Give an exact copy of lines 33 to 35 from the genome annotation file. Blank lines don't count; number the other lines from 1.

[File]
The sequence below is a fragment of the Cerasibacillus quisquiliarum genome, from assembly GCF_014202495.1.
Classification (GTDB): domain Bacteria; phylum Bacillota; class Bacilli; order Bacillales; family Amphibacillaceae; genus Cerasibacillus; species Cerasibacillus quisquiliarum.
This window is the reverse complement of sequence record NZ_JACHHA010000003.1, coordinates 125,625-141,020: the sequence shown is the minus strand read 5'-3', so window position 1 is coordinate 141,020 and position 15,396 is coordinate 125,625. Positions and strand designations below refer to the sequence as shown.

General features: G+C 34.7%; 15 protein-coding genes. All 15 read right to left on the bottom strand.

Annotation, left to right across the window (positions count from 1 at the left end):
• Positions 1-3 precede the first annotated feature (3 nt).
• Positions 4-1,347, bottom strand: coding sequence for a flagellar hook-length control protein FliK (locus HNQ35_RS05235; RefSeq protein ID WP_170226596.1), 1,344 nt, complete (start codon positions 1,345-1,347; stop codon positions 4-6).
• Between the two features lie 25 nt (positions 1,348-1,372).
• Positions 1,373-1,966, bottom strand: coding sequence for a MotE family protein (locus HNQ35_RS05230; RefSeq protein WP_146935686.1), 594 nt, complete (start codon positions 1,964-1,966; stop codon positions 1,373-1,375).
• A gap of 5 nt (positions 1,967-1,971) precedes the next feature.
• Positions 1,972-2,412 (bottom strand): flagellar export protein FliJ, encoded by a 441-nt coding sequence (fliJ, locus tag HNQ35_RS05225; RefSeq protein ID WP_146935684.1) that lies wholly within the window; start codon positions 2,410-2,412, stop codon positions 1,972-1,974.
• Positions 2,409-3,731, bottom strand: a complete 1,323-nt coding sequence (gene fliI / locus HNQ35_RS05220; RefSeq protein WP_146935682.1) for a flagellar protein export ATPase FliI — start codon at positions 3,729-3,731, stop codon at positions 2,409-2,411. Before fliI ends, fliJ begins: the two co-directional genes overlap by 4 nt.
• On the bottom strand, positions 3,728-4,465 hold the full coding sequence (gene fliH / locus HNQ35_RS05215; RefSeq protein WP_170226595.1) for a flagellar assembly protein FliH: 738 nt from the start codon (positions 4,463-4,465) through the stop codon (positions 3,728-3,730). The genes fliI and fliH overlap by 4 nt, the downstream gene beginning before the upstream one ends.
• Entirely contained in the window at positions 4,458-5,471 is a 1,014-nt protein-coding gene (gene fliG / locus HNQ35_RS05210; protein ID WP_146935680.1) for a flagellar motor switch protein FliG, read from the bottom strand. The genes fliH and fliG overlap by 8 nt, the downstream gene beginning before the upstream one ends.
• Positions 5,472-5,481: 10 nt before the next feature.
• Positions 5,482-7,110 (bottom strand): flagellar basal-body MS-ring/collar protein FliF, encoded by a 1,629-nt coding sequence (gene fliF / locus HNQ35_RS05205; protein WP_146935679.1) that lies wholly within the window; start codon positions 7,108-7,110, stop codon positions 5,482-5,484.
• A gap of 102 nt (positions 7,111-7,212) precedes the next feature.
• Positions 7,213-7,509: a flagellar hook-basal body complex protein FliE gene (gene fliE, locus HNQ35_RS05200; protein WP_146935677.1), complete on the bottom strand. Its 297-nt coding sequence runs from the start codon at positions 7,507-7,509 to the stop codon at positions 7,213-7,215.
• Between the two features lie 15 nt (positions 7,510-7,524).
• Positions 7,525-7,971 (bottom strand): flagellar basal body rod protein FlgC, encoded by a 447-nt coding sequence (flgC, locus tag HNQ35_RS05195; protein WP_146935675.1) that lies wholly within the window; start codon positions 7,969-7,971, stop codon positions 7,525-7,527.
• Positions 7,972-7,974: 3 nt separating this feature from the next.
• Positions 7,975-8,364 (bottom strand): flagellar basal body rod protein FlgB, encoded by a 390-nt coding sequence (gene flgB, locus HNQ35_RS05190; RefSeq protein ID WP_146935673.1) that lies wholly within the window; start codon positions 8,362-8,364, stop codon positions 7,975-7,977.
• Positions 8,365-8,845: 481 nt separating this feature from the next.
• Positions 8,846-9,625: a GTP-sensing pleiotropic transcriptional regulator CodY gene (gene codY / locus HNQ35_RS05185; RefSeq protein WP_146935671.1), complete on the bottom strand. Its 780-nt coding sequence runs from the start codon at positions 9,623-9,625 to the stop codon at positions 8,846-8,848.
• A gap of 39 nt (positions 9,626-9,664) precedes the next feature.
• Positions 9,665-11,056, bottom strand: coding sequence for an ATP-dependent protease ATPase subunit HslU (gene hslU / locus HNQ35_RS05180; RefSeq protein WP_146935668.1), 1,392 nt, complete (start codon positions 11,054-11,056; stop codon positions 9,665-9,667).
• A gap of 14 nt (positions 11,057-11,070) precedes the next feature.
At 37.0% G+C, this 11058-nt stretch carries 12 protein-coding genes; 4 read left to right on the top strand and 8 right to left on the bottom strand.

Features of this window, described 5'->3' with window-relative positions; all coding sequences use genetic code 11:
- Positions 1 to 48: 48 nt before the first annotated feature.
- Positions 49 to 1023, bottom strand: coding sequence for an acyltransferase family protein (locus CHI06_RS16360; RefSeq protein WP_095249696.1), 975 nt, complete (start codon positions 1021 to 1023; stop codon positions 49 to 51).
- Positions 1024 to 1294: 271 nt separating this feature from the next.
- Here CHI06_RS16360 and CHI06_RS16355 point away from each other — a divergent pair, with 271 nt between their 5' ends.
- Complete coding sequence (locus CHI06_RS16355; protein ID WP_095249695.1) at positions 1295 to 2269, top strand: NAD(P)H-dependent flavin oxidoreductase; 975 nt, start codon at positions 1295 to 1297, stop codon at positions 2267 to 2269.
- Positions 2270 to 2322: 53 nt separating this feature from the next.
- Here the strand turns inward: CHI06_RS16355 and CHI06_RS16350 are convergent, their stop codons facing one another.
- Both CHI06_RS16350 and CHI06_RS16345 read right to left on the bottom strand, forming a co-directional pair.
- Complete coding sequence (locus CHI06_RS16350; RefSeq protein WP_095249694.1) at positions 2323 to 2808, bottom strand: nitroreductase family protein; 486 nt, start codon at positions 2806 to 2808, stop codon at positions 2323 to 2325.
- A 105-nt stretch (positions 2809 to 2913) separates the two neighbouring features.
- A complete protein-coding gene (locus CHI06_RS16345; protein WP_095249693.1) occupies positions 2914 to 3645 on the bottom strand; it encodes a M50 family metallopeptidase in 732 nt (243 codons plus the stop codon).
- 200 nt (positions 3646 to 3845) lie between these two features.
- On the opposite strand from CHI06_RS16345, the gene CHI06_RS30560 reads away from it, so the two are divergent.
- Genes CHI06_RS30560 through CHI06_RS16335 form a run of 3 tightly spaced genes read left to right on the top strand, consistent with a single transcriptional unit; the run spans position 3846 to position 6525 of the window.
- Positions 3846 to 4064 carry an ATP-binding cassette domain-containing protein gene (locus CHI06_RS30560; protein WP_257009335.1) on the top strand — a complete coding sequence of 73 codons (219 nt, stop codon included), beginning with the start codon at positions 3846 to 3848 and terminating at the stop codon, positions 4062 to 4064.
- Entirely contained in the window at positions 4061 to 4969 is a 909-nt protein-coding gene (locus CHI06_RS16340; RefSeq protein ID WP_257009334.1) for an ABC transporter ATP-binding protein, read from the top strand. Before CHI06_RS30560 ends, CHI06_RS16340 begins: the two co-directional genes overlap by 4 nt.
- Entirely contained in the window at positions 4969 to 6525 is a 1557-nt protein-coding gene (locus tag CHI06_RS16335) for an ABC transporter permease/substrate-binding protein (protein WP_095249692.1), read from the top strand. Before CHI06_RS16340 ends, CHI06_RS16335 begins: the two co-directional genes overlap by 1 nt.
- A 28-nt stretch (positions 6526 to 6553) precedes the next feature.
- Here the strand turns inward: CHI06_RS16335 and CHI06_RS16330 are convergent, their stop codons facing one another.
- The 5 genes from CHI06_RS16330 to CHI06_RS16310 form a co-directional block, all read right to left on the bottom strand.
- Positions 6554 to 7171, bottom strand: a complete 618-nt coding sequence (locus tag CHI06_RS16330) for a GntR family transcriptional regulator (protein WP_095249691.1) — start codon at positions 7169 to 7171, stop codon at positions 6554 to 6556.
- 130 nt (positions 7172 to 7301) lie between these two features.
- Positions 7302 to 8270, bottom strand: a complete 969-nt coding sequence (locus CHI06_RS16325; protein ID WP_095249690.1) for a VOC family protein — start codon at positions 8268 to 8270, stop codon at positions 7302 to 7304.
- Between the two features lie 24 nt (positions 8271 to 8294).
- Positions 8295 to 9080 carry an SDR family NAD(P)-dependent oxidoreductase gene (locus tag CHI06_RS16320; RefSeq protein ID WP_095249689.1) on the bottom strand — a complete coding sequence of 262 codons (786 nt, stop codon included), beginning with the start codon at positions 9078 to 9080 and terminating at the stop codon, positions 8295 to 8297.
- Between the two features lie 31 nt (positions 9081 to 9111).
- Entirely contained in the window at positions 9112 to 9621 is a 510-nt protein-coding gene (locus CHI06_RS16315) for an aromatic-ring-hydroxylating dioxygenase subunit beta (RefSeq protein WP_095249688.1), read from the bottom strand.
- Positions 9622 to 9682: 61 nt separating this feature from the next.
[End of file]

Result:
- Here CHI06_RS16360 and CHI06_RS16355 point away from each other — a divergent pair, with 271 nt between their 5' ends.
- Complete coding sequence (locus CHI06_RS16355; protein ID WP_095249695.1) at positions 1295 to 2269, top strand: NAD(P)H-dependent flavin oxidoreductase; 975 nt, start codon at positions 1295 to 1297, stop codon at positions 2267 to 2269.
- Positions 2270 to 2322: 53 nt separating this feature from the next.